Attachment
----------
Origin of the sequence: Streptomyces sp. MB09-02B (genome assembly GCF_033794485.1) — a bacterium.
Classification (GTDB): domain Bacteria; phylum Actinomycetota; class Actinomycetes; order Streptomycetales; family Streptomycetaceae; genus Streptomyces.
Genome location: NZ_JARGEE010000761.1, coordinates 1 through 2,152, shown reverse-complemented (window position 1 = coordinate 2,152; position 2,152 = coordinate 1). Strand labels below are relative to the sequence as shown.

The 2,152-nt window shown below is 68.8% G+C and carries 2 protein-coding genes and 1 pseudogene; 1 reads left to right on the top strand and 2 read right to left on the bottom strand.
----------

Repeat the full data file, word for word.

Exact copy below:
Origin of the sequence: Streptomyces sp. MB09-02B (genome assembly GCF_033794485.1) — a bacterium.
Classification (GTDB): domain Bacteria; phylum Actinomycetota; class Actinomycetes; order Streptomycetales; family Streptomycetaceae; genus Streptomyces.
Genome location: NZ_JARGEE010000761.1, coordinates 1 through 2,152, shown reverse-complemented (window position 1 = coordinate 2,152; position 2,152 = coordinate 1). Strand labels below are relative to the sequence as shown.

The 2,152-nt window shown below is 68.8% G+C and carries 2 protein-coding genes and 1 pseudogene; 1 reads left to right on the top strand and 2 read right to left on the bottom strand.